A hint towards their attitude came in the ESClopedia skit shown during the first Semi Final of Eurovision 2018: “Props, it seems, are every bit as important as instruments” and “Many of the props tonight are becoming history as we speak”. The whole segment – with circular pianos, drum walls, and an explosive accordion – seemed almost designed to celebrate the clever and engaging use of props at Eurovision, and hence justify the lack of LEDs. Did it pay off? Early indications seemed grim. The lack of LEDs made the stage seem smaller, the coloured lighting for the backdrop seeming no substitue for patterns and visual narratives behind the artists, and the acts felt they didn’t stand out as much. These fears were echoed in the fan community, with some even renouncing their previous scepticism towards LED usage. “It’s boring”.
As rehearsals continued, camera angles became apparent, and staging was revealed, the worry died down in many quarters. Props were back in a big way. Cesar descending on a huge lit platform resembling a UFO, Netta bringing a shopping district’s worth of Lucky Cats, Ryan recreating Narnia with a a snowy lamppost, and Alekseev taking us on perhaps the most melodramatic 3 minutes in Eurovision history as he died of rose-related injuries. Semi 2 only escalated matters – from San Marino’s robot army to The Human’s fake humans to Melovin’s piano-coffin (a new entry in the ESClopedia novelty piano segment). And then Moldova being gloriously Moldova with a few wardrobes. There was glee in circles who fondly remembered the contests of the late 00s. “Eurovision is back!”.
I am writing this piece between Semi-Final One and Semi-Final Two so I don’t yet know how the latter propular semi turned out, but it is worth noting that many of the Semi One qualifiers were the ones who brought props and used them effectively: from wiggled backpacks to lightshow platforms to Saara’s spinning wheel. Simple stagings tended to lose out, as did those where props seemed an afterthought, like Aisel’s geometric blocks and Sevak’s stone circle. This wasn’t a hard and fast rule – Eugent and Ieva had mostly simple stagings, and Alekseev’s floral archery didn’t save him – but it was notable that the audience rewarded those countries who brought the most appropriate and engaging staging. Zibbz’s flares and drumkit acrobatics are an exception here, but many currently regard them as a missed qualifier – it remains to be seen if this was the case.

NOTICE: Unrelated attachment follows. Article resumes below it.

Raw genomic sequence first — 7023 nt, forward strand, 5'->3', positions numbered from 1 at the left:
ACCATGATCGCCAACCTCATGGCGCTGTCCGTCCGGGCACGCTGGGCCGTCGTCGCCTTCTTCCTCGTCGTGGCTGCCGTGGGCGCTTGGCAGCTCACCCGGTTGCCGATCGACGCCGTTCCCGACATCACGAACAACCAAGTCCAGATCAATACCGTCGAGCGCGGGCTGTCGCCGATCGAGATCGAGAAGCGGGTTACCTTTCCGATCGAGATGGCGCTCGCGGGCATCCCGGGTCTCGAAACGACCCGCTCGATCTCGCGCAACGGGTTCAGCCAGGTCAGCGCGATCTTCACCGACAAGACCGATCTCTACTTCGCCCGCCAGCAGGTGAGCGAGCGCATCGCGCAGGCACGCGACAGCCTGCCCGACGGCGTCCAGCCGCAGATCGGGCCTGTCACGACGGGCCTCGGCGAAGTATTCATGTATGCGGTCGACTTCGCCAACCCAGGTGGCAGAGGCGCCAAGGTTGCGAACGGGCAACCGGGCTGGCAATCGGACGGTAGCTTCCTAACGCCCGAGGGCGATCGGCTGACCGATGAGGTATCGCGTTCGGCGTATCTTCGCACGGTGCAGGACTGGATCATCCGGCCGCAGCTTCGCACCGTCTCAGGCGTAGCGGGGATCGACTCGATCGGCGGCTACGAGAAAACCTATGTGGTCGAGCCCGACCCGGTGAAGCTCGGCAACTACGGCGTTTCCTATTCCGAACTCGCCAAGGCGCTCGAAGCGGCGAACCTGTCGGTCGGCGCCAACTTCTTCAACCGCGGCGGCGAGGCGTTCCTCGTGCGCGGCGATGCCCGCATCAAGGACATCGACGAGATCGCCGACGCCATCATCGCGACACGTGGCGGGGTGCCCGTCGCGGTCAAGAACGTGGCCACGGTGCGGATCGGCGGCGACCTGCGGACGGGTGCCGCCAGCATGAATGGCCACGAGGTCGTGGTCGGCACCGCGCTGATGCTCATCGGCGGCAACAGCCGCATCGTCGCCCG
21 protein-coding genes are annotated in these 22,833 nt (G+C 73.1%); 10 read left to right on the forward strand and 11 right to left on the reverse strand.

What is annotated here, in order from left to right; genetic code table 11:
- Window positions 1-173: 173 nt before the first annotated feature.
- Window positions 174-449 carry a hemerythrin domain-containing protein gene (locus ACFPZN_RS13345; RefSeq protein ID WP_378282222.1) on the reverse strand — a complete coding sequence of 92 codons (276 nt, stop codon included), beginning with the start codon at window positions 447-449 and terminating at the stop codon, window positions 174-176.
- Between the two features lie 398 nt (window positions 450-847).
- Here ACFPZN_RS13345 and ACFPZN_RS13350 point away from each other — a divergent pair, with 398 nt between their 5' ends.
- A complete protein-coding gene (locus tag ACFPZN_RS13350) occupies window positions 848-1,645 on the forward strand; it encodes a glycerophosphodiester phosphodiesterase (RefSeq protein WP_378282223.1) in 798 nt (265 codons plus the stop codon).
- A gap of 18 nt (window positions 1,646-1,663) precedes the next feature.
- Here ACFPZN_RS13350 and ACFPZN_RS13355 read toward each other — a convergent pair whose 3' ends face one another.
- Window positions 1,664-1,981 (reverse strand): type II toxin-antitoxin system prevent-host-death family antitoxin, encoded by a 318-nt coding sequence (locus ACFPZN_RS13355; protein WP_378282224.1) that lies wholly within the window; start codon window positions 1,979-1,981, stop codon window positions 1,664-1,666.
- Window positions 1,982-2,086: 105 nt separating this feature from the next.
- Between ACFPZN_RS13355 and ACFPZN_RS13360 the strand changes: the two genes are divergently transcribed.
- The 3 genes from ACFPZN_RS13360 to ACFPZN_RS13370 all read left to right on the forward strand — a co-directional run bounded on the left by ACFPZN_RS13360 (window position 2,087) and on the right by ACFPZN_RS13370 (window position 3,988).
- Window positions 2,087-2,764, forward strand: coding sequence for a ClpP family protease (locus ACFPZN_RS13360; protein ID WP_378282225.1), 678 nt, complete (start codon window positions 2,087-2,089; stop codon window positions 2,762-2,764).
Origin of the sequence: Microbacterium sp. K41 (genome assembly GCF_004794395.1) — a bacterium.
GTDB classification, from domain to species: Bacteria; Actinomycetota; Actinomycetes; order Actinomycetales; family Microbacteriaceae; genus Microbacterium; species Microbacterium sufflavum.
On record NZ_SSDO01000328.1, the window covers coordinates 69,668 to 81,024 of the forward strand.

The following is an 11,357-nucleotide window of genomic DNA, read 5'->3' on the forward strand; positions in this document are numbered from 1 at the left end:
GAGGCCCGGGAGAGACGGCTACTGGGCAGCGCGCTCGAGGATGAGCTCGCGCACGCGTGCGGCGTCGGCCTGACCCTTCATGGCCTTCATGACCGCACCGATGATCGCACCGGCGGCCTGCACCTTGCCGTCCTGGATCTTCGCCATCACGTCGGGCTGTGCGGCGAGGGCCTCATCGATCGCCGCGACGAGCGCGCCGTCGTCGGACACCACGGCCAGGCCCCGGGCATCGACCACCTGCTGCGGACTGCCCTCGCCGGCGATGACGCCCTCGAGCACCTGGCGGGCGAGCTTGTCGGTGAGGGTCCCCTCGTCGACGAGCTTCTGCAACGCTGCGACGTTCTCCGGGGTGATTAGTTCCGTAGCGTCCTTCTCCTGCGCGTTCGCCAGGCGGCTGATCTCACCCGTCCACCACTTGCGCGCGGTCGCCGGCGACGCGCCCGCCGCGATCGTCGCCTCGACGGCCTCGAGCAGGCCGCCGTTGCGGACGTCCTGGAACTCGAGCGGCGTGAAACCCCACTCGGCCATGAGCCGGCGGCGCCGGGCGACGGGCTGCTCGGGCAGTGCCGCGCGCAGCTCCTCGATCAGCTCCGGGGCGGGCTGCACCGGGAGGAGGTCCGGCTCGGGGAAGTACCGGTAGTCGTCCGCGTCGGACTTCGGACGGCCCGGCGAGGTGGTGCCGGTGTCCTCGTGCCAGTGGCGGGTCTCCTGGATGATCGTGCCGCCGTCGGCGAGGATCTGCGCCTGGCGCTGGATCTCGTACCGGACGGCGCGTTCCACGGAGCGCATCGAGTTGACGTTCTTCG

Not everyone is playing by the spirit of new rules.
Sweden, Germany, Italy, and Malta have brought their own LEDs, but this is now a staging decision in itself, and the LEDs become themselves the props – this can also be said for Elina’s famous projection dress. Other effects are available. Cyprus simmers with lasers and flames, Bulgaria melds Equinox into one through camera effects, and Hungary have brought enough pyro to be visible on the horizon from Budapest. The fall of the LED wall still has its detractors – particularly among those younger fans for whom the years of video effects were the contest they fell in love with – and admittedly it does take some getting used to after so long with the Eurovision stage feeling like a cinema. There are some genuinely clever LEDs performances of the past that would be difficult to recreate without that familiar setup, and it’s not as immediately visually arresting seeing objects on stage as opposed to bright flashy movement from the backdrop. But ‘Love Love Peace Peace’ never praised the slideshows, and Eurovision is and never has been MTV Live Europe.
Eurovision’s heart is in its performances, and the resurgence of interactive staging and thoughtful shows this year is to its credit. LEDs should never be banned outright — but, like with pyro, camera effects, and whatever unholy thing is next done to a piano, they remain one of many options to delegations, and part of the challenge and corresponding reward comes from utilising those options in the way most befitting the song. An LED wall is an easy fallback and, while it makes some performances, too many delegations would use it just because it is there.
The Eurovision Song Contest should never reject new technology but should embrace it without relying on it. Or to put it another way after Kiev’s facial gallery – it should celebrate diversity. It remains to be seen if next year’s winner continues this trend, or whether this will turn out to be a brief experiment. Even if the latter, it has helped remind us, and the delegations, that there’s worth in thinking carefully about staging and tailoring it effectively instead of taking the easiest path. And perhaps in the next incarnation of ‘Love Love Peace Peace’, we’ll enjoy a few new verses.